A few weeks ago, we finally got enough snow for cross-country skiing. I was elated—especially with a husky, this is my premiere recreational/exercise activity during the winter months. So I headed out to the ski trails behind Colgate—around three miles of trails through a beautiful, wooded area.
Laying a trail is a lot of work—slow, plodding, tiring, not a lot of fun. However, once done, I and others could enjoy it for weeks. Colgate even has a large sign at the entrance to the trails, politely asking people to walk and snowshoe to the side of the ski tracks, not in them. After all, these trails are as wide as roads, so missing the ski tracks isn’t hard. Further, skiers even try to promote this by making tracks along the side of the trail, leaving plenty of room.
Well, this didn’t take long. Day two, snowshoers had ventured up part of the trail, and yep, stomped out the ski tracks. This turns a stable, smooth ski path into a flat, then icy, uncontrollable, dangerous mess. Why? Snowshoeing is difficult work under any conditions—what’s the point of ruining the ski trails?
Day three, the hikers did their due. Now, certainly walking in the ski trail is easily than hoofing through snow—and it also makes post-holes all along the track, completely destroying it.
Day four, snowmobiles. Motorized vehicles aren’t allowed on these trails, but that doesn’t stop them. Even so, with a trail the size of a road, with one narrow ski track off to the side, you’d think a snowmobile could maneuver around this. Guess not.
And for all the considerate snowshoers and hikers and snowmobilers, it takes one asshole. And so next, when the weather warmed, and when it was impossible to cut new tracks, what would have been a nice set of tracks, nice and contained, resistant to melting temperatures for a while, was now an icy mess impossible to navigate in the deeper areas, and a wet, muddy mess in the shallow areas. Wonderful. Fuck you very much.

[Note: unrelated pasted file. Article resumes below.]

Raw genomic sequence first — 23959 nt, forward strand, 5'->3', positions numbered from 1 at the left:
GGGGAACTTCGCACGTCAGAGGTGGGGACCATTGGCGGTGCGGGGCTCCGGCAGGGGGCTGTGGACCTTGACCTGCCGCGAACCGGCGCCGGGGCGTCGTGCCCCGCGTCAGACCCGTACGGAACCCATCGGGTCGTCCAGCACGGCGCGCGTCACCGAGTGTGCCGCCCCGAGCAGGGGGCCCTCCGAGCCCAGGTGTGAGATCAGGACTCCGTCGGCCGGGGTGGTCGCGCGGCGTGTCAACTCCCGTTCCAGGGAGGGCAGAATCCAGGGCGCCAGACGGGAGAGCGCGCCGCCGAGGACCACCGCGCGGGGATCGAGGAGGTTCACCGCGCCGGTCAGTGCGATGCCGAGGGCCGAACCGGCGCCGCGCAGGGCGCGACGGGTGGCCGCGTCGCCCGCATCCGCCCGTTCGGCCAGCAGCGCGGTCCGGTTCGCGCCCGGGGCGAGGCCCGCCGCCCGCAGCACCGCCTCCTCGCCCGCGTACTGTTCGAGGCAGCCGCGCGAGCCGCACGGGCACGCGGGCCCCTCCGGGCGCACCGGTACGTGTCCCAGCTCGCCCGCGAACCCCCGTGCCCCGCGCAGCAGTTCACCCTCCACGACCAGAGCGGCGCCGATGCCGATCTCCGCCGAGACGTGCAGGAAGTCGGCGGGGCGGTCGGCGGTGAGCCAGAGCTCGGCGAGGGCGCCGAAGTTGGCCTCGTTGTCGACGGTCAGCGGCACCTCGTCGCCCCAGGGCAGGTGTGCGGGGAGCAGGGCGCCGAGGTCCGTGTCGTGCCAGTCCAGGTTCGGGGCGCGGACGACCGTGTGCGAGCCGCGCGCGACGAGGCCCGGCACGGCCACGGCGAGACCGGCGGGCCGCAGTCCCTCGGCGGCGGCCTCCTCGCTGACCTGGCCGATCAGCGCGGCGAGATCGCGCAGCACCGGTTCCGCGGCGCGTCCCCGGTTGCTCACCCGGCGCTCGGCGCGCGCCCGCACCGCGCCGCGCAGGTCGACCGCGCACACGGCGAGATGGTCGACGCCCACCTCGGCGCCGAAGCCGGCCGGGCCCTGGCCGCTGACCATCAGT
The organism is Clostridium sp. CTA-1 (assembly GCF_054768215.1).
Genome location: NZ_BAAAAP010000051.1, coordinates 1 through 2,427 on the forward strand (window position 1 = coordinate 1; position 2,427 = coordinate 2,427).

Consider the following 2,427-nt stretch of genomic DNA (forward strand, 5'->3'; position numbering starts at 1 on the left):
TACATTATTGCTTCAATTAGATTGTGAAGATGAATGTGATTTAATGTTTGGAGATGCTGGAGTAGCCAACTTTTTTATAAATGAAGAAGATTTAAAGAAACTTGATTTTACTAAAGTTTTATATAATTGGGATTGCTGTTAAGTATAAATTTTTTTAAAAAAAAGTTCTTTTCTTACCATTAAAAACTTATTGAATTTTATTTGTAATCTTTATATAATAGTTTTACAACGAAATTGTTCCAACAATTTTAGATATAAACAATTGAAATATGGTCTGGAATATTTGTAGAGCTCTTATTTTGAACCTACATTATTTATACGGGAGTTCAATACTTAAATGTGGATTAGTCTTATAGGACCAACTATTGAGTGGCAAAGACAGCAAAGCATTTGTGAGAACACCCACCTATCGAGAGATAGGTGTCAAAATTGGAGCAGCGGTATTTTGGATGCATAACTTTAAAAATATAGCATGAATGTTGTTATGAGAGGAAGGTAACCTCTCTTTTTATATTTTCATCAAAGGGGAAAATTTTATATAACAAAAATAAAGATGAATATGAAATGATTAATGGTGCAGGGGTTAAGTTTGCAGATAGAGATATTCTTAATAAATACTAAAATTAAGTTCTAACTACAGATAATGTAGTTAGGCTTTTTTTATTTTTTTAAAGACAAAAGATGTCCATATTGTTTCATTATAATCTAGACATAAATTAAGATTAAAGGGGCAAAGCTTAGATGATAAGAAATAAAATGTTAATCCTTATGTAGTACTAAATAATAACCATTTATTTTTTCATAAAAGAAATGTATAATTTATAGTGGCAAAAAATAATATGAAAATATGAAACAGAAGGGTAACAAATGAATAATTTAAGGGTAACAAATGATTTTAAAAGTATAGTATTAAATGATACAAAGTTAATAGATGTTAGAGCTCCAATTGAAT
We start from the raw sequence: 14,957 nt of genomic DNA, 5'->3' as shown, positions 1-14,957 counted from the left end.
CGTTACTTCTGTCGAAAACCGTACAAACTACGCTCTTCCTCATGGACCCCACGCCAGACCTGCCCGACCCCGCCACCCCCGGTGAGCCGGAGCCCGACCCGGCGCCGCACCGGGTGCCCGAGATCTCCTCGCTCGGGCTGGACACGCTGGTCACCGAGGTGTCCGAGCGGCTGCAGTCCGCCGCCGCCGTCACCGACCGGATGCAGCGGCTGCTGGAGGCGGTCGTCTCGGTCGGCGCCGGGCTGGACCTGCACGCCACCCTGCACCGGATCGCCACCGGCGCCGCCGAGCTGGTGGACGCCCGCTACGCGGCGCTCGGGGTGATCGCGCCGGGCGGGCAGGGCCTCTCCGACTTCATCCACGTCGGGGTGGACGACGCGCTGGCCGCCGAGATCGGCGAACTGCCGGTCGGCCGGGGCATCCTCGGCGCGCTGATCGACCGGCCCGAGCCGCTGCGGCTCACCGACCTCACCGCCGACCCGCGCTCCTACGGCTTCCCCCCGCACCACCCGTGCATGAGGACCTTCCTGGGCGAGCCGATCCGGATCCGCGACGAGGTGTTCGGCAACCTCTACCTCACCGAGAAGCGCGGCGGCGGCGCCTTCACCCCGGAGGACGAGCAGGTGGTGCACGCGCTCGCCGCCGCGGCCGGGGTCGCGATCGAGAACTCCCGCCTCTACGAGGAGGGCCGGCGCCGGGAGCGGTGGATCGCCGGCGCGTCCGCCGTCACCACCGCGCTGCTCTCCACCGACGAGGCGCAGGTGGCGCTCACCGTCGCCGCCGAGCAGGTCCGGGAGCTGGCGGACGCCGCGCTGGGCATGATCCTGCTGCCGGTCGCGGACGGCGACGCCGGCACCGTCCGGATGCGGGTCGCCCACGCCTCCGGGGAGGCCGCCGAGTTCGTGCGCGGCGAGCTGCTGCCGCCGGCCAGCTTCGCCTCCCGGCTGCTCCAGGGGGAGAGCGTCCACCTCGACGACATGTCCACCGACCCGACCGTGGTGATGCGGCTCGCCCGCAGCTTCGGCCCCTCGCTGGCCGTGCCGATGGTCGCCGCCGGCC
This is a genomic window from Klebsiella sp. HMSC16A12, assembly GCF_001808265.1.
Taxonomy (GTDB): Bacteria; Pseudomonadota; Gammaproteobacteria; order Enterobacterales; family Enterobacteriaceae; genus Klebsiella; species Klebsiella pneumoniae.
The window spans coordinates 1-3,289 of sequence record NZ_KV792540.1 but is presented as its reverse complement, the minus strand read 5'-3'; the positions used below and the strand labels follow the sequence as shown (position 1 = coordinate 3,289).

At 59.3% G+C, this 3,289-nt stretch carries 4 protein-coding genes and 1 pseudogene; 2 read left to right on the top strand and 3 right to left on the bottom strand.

I went running along the canal instead, but this was also an icy mess. I could have ice-skated probably, as the ice was beautifully smooth, but I’ve fallen through ice once before and don’t wish to repeat the experience—I’d rather wait for a few days of very cold weather first.
Last week we got a Nor’easter, so I went to Stoney Pond to start over. No, it’s not immune to snowshoers or hikers (although generally safe from snowmobiles), not as many people go there during the holidays—except a few other skiers and their dogs. This works well—we reinforce each other’s tracks, and while dogs will run in the tracks, they don’t weigh as much and spread that weight over four feet. Even deer, although they make deeper holes, make small ones and curiously not that many, just here and there.
Day two—a few snowshoers and hikers, but not too much damage yet. Down by the lake, though, some people had built a snowman—nice job of it, too. Shanti (my husky) saw it ¼ mile away—and barked and barked and barked and barked. This was successful—that snowman stayed right where he was, making no sudden moves and coming no closer. We made a wide circle around it. Next day, no barking—but she sniffed that thing up and down, round and round, a through examination.